With each passing day, the COVID-19 crisis continues to upend the daily lives and routines of millions of people. Amid anxieties about the health of family and friends, people have had to adjust to working from home, with kitchen tables doubling as Zoom-based conference rooms, or not working at all.
Many have been hit hard by the rapid decline of the economy, which in the past month has seen nearly 10 million people apply for unemployment benefits.
Yet, says Professor Adam Galinsky, though it might be difficult to comprehend at the moment, there are opportunities to work on professional passions and personal growth during the crisis.
Galinsky, the Vikram S. Pandit Professor of Business and chair of the Management Division, co-authored a 2018 paper that redefined what we think of as “grit.” Galinsky’s research found that grit is composed of two components. First is perseverance (or conscientiousness ); Galinsky defines this component of grit as being “ordered and responsible.” The second component is passion, which is “a strong feeling toward a personally important value or preference.”
To be gritty in the time of COVID-19, Galinsky advises adhering to usual routines, while allowing yourself the opportunity to work on other projects or interests that fall outside those routines.
Galinsky says that for those accustomed to the patterns of a 9 to 5 schedule, it is crucial to create structure for working from home.
“It’s what they teach astronauts,” Galinsky says. “Every day has a tight structure, otherwise you start to lose days and weeks, as well as your mooring on everyday reality.”
He notes that having structure helps people tap into their own sense of perseverance, which has the added benefit of decreasing anxiety and depression.
It is also important to compensate for the lack of commonplace activities, such as exercise and social interaction, that are lost during constant conference calls.
“When we go to work we get some physical activity by exercising and moving; this is critical because exercise has a similar effect size on mood as anti-depressant medication,” Galinsky says. “And we also interact with our colleagues and social interaction is another critical component of well-being.”
Galinsky says that for those who have been fortunate enough to keep their jobs during the outbreak, it is important to maintain a structure while also attending to an unfulfilled passion. “To the extent that your job involves ideas, this isolation can be a bit like a writer’s retreat,” he says. “Research has shown that a sense of distance from your normal routine, while still creating a new one, can open up space for you to think of new ideas.”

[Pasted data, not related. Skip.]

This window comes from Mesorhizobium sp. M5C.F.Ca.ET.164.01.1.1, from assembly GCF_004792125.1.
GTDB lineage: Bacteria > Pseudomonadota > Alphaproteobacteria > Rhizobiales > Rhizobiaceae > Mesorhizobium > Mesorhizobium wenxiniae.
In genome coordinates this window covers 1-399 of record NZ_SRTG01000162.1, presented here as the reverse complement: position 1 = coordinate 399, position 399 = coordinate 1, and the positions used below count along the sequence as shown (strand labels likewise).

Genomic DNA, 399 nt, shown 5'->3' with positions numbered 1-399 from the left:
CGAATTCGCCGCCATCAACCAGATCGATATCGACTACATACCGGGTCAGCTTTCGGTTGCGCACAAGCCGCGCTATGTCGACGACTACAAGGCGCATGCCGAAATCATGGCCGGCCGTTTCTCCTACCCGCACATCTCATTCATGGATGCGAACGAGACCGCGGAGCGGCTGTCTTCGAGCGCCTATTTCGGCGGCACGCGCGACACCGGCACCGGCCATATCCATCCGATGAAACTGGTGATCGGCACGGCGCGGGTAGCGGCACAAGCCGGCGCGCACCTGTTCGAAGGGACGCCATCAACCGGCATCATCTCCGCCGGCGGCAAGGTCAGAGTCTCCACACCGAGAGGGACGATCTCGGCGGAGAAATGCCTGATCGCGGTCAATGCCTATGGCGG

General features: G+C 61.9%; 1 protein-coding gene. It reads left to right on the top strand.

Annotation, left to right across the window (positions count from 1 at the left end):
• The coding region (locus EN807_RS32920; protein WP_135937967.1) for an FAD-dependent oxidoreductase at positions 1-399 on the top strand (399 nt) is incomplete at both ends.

Some are not so lucky. The loss of work can be disorienting and lead to loss of structure and a diminished sense of meaning. “But you can capitalize on this as an opportunity to invest in a back-burner passion within a perseverance-based structure,” he says.
Galinsky notes that with growing economic uncertainty, those out of work should take this time to create a system to find a new job for when the market rebounds and employers start hiring again.
“I would not send out resumes now,” Galinsky says. “Get ready to go once the world starts moving in the right direction.”
As the crisis continues to unfold, Galinsky recommends that each of us can cultivate a sense of gratitude. Recognize that many others have suffered more and the ways in which you are fortunate. His research has shown that this form of counterfactual thinking—imagining other realities—can help people find gratitude and that this gratitude can itself be an input into both perseverance and passion, i.e., grit.
“For people who still have jobs, the alternative reality is that you don’t have a job,” he says. “For those that don’t have a job but are not sick, the alternative reality is not having your health. Gratitude can be a motivating force. Remind yourself, ‘If I didn’t have X, my life would be worse off, and I’m grateful for what I have.’”
Read the original piece on Columbia Business School’s Ideas and Insights blog.
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